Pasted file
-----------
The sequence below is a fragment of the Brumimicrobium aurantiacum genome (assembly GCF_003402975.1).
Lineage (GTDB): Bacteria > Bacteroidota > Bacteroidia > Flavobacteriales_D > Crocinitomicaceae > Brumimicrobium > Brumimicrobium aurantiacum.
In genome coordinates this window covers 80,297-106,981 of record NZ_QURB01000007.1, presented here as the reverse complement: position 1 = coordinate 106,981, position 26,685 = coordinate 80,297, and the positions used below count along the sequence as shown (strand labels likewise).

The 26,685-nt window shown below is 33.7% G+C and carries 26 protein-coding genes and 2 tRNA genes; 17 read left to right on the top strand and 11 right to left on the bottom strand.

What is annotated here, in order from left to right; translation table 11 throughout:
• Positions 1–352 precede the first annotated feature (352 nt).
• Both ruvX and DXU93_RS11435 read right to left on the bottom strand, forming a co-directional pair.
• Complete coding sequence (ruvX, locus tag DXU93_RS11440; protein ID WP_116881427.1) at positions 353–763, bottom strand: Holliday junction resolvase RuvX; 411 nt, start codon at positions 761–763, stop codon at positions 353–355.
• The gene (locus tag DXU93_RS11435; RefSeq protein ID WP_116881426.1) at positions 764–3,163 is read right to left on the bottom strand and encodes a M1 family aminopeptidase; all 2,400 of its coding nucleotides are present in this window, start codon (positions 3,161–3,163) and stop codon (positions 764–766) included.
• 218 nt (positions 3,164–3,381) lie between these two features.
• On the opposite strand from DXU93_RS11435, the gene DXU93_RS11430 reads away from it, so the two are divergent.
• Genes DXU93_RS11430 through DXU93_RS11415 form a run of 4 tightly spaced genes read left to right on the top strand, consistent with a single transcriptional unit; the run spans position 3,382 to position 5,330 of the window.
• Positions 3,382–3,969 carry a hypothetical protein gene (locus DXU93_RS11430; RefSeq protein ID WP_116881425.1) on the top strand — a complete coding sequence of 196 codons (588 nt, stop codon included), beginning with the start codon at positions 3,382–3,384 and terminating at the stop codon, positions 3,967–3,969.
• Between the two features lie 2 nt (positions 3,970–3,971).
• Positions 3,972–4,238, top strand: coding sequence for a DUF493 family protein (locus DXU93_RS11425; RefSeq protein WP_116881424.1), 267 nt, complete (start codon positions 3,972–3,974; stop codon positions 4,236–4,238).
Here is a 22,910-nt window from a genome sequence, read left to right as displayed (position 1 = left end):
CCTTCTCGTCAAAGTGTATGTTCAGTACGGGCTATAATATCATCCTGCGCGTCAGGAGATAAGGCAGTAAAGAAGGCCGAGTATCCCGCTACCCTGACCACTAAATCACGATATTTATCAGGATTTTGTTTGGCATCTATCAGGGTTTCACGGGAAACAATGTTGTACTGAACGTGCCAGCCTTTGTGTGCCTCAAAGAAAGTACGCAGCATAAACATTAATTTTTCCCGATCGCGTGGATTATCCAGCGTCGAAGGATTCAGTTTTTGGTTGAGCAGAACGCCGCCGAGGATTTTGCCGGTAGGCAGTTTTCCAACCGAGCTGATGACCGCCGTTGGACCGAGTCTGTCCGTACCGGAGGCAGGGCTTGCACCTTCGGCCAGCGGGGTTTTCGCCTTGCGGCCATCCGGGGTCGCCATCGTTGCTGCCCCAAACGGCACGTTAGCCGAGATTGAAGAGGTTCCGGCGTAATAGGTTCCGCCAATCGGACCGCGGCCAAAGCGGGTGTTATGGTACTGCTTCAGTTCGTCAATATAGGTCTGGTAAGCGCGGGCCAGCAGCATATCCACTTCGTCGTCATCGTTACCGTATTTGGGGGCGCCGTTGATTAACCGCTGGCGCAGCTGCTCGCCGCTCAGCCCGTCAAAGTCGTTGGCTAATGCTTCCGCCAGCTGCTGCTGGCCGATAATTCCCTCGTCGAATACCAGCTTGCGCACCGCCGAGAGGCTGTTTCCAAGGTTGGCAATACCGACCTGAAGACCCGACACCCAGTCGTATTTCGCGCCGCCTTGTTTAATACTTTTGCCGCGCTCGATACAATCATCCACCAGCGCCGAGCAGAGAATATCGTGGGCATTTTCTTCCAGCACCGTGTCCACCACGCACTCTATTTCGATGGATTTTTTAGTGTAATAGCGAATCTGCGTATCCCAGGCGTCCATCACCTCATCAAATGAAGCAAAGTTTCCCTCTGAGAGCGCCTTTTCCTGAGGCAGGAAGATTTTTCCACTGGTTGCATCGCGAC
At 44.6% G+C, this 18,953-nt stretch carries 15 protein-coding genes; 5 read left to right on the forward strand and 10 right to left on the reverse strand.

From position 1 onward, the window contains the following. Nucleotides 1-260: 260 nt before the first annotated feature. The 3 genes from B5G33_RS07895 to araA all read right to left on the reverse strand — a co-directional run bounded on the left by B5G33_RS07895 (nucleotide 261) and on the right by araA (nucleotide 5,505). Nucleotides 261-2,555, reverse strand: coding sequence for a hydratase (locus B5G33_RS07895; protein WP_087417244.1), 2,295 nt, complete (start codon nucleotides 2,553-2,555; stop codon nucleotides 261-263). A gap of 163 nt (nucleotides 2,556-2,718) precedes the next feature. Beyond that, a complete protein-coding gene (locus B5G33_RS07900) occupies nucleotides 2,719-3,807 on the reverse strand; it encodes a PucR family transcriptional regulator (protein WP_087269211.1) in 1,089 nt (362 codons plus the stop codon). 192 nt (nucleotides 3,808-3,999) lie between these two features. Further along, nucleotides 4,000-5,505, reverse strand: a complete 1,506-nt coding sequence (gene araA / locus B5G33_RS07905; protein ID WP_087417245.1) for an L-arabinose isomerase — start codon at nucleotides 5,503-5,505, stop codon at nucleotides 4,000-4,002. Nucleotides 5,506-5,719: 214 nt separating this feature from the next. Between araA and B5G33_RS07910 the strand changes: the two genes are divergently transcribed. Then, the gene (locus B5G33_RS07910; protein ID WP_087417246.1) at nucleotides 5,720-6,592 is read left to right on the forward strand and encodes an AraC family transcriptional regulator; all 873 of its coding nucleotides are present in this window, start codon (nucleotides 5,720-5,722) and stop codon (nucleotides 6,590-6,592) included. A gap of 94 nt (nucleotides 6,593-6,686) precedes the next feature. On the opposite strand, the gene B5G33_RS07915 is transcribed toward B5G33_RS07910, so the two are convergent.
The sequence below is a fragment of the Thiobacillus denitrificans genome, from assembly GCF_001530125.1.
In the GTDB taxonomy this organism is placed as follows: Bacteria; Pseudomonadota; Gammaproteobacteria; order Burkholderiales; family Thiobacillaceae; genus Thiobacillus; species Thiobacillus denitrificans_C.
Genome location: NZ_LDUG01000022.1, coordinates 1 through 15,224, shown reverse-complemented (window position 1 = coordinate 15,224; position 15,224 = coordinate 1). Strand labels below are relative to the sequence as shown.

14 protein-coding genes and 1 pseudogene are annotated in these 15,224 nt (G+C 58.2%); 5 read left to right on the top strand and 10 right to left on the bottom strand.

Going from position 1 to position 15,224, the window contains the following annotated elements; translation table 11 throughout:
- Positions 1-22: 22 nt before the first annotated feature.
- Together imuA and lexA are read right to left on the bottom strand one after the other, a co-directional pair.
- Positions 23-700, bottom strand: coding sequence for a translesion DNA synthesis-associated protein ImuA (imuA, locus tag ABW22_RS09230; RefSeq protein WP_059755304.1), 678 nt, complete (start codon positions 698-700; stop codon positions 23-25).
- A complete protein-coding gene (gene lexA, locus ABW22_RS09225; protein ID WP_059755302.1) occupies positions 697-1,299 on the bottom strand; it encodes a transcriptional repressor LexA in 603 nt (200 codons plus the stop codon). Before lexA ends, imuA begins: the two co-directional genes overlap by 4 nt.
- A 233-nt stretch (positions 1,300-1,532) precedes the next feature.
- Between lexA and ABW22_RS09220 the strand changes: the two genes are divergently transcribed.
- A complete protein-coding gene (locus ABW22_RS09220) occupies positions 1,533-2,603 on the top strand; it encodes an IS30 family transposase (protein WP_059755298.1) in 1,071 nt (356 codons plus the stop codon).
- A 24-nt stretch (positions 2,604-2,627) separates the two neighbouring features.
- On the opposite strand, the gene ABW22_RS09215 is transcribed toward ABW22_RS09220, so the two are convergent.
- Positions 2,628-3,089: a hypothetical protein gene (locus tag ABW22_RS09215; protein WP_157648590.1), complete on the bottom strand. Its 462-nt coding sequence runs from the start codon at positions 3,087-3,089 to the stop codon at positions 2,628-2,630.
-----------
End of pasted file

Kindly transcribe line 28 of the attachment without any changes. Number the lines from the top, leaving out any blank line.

- A complete protein-coding gene (gene lexA, locus ABW22_RS09225; protein ID WP_059755302.1) occupies positions 697-1,299 on the bottom strand; it encodes a transcriptional repressor LexA in 603 nt (200 codons plus the stop codon). Before lexA ends, imuA begins: the two co-directional genes overlap by 4 nt.